Salmon is a fish found in cold waters that’s known as one of the single healthiest foods you can eat, thanks to its high protein content, antioxidant powers, and of course, its omega-3 fatty acids.
Diets high in salmon are profoundly healthy, according to wide ranging epidemiological studies, and it doesn’t take a whole lot of salmon in your diet to reap the benefits.
Our research team has looked into the best sources of salmon on the market and ranked the best ten. We’ve also dug into the scientific literature to uncover exactly why salmon is so healthy for you.
1. Kirkland Signature Wild Alaskan Pink Salmon
Each of these cans have six ounces of pink salmon, making them good for larger meals or people cooking for two.
They’re less well-suited for smaller meals, unless you’re on a high protein diet. It’s wild-caught, so the nutritional quality is fantastic. All of these perks, and the larger can size, make Kirkland Signature Wild Alaskan Salmon our top pick.
2. Wild Planet Wild Pink Salmon
Wild Planet Wild Pink Salmon contains six ounces per can of Alaskan salmon that’s caught wild using sustainable fishing practices.
It’s both nutritious and environmentally healthy, and moreover, this salmon is low in sodium, making it a great pick.
3. Chicken of the Sea Pink Salmon
Chicken of the Sea Pink Salmon is vacuum-packed in individual foil packs that contain 2.5 ounces of salmon each.
They’re great for adding a single serving of salmon to salads, and it’s even popular among hikers and backpackers who value a lightweight way to carry around high-quality protein that isn’t going to spoil.
4. Bumble Bee Premium Wild Pink Salmon
Bumble Bee Premium Wild Pink Salmon makes five ounce vacuum sealed foil packages of salmon that’s wild-caught and excellent for quickly making high-protein meals.
Though not everyone needs five ounces of salmon per serving, those who do should definitely consider Bumble Bee salmon.
5. Epic Snack Strips Salmon Fillet
Epic Snack Strips makes an excellent solution for adding salmon to your diet if you’ve got a busy schedule.
These smoked and dried salmon fillets are 0.8 ounces each, but remember that’s equivalent to a much larger serving of fresh salmon because the water has been removed in the drying process.
Because of some of the compounds produced in the curing process might be unhealthy, not everyone is a fan of preserved meat, but if that’s not a concern for you, this is a great choice.
6. StarKist Alaskan Pink Salmon
StarKist Alaskan Pink Salmon comes in a large 15 ounce tin that makes it well-suited for making big meals or doing meal prep. This salmon is wild caught, which helps ensure an optimal amount of omega three fatty acids relative to omega six fatty acids.
It’s less well-suited if you don’t eat salmon every day, because once you open it, it will only last for a few days in the refrigerator.
7. Trident Wild Alaskan Smoked Sockeye Salmon
Trident Wild Alaskan Smoked Sockeye Salmon is great for hosting dinner guests, throwing parties, and holidays. This 20 ounce whole half-salmon is smoked with salt and brown sugar to create a rich, savory, and salty flavor.
Even if you really love the flavor of dried salmon, it’s not as well-suited for regular consumption, the high sodium content is a drawback. That being said, it’s still good for special occasions.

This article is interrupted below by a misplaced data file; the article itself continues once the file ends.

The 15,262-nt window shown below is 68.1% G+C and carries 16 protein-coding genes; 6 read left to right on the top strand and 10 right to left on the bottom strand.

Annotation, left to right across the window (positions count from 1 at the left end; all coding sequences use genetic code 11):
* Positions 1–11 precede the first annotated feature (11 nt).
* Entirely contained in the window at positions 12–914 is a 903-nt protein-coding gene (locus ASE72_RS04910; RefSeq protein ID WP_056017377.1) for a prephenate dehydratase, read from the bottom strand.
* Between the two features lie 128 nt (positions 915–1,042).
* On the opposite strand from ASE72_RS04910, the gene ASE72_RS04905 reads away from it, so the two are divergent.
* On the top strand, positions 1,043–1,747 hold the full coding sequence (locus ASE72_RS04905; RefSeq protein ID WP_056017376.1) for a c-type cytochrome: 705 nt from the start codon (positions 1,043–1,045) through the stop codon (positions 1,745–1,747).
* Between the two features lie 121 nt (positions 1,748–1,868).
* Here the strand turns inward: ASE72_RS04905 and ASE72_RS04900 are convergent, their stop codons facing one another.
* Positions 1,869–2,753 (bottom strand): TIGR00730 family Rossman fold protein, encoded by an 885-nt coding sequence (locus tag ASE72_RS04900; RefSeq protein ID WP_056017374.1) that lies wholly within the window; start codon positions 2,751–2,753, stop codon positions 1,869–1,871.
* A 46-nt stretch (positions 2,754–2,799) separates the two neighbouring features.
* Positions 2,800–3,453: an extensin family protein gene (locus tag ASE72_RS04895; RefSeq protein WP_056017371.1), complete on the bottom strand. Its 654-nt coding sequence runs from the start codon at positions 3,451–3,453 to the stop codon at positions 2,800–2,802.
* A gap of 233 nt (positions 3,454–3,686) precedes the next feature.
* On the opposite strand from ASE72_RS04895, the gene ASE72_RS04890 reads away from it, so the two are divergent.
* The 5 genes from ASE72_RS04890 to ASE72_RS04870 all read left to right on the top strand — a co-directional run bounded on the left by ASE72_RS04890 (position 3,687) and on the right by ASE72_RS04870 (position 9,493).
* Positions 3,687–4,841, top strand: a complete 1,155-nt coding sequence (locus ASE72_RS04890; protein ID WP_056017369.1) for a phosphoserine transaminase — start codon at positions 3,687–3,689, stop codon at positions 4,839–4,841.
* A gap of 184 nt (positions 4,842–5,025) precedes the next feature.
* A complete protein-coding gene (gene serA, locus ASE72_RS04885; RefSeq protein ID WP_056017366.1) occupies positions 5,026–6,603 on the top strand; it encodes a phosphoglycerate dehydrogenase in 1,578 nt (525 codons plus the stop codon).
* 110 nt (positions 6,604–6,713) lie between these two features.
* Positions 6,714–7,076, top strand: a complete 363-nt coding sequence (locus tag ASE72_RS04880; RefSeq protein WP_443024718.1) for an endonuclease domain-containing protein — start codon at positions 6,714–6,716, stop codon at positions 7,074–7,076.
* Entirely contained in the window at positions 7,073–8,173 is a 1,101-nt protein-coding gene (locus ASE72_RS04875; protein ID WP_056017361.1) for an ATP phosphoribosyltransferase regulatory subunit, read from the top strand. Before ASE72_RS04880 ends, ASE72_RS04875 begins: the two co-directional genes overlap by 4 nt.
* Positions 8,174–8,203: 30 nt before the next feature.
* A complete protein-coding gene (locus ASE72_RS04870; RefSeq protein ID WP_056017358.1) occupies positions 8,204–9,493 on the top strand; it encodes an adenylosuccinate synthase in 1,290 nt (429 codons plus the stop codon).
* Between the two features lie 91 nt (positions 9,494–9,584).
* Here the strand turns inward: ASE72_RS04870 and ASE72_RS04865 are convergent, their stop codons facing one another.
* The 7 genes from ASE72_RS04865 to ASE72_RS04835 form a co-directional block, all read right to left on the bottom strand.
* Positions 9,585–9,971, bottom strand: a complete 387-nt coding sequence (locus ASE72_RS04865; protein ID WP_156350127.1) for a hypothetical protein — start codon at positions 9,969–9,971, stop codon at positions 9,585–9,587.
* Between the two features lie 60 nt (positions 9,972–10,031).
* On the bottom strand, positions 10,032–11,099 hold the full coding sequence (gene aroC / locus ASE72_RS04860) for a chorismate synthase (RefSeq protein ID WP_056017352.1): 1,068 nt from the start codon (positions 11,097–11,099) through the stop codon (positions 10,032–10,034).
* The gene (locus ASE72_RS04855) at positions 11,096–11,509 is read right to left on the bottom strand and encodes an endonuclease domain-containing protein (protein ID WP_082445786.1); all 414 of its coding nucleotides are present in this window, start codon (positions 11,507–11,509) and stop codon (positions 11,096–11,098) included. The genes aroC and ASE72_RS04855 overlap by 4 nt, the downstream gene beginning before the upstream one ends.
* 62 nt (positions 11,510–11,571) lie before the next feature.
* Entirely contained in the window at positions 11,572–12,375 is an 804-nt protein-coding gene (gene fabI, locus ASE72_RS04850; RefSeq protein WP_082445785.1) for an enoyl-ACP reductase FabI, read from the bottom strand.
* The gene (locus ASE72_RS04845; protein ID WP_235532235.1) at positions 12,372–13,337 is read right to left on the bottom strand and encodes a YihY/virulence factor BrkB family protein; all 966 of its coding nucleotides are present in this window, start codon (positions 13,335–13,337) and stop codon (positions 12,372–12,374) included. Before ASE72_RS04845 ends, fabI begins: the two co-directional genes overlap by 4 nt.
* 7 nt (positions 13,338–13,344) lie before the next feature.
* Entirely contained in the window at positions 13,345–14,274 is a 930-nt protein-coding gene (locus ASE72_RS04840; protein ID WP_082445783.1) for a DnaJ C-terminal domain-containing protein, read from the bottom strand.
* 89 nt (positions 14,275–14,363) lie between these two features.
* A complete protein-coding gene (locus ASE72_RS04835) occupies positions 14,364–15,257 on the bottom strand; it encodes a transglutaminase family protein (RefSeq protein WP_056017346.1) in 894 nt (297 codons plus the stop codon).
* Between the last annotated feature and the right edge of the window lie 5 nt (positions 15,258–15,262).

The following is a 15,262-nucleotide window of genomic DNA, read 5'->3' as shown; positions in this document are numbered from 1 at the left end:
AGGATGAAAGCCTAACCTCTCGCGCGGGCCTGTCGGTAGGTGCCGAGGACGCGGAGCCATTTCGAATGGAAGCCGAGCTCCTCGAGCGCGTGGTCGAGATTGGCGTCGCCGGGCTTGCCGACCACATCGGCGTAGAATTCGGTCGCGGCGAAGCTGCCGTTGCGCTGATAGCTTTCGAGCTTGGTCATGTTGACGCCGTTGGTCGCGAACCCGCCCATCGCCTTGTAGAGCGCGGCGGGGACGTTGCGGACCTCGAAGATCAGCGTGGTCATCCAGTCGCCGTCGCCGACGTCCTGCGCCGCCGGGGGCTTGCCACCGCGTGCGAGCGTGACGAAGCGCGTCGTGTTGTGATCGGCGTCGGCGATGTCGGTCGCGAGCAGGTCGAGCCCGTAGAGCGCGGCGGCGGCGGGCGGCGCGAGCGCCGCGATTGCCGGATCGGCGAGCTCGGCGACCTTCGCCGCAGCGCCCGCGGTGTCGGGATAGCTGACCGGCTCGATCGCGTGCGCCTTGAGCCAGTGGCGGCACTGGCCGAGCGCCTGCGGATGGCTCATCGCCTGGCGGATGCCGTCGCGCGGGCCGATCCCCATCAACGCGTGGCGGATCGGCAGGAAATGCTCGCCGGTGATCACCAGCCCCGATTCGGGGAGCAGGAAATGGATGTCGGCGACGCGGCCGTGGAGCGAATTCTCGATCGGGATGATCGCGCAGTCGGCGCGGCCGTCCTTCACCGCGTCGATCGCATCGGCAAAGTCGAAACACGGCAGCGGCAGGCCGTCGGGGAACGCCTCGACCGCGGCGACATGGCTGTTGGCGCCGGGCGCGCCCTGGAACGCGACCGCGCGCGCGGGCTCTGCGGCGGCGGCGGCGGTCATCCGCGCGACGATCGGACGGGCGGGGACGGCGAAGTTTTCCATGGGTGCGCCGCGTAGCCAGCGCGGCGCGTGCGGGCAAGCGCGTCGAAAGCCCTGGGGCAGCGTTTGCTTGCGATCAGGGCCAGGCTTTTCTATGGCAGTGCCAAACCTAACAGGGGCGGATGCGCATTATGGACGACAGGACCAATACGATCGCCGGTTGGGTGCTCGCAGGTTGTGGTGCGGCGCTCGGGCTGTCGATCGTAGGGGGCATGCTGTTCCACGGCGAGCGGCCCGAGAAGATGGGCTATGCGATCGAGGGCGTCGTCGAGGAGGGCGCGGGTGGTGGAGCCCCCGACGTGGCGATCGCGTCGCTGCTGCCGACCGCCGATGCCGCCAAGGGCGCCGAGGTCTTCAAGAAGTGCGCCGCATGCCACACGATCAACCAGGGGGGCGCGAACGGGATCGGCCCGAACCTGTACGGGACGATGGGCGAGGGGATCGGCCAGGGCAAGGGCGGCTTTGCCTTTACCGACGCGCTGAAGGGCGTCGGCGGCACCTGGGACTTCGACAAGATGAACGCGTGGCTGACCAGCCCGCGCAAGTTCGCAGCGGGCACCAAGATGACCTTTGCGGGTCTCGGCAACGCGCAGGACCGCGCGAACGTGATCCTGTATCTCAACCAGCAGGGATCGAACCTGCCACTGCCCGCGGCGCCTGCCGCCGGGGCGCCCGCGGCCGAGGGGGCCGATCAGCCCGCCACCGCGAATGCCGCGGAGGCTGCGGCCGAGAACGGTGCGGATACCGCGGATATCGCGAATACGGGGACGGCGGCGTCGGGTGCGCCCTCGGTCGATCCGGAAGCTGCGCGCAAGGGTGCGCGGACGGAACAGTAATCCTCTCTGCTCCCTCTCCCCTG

8. SeaBear Wild Sockeye Salmon
SeaBear Wild Sockeye Salmon makes a vacuum sealed foil pack salmon that uses natural sea salt as the only preservative. Each foil packet contains 3.5 ounces, which is somewhat of an awkward size.
It’s a little big for a normal single serving, but not quite enough for people looking for a large protein-centered meal.
9. Starkist Salmon Creations Lemon Dill
Starkist Salmon Creations Lemon Dill makes adding flavor to a salmon-based meal super easy. These pre-cooked salmon foil packs include lemon, olive oil, and dill that make a big difference if your usual salmon and spinach salad is getting bland.
The primary downside is that adding these flavoring agents demands other ingredients as binders and stabilizers, so if you want pure and simple salmon, this is not the product for you.
10. Alaska Smokehouse Smoked Salmon Jerky
Alaska Smokehouse Smoked Salmon Jerky uses the same drying and smoking process used to create beef jerky, and the result is similar: dried strips that are great for a high-protein snack.
The sodium content is high, though, and salmon cuts are not as consistent as beef cuts, so some of the jerky pieces are quite small.
Salmon benefits and side effects
Wild and farmed salmon are excellent sources of important nutrients like omega-3 fatty acids; differences between the two result from the environment they’re raised in and the food they eat.
The health benefits of eating salmon have made headlines in the last while, and people are listening. Consumer demand has grown, resulting in the amount of farmed salmon raised in the last two decades jumping from 27,000 metric tons to more than a million. (1) However, global wild salmon stocks have been depleted by half in the last few decades. (2)
There are some nutritional differences between wild caught and farm raised salmon. With more pollutants in oceans, rivers and lakes than ever before, it’s reasonable to question which is safer and more nutritious to consume: wild salmon or farmed salmon.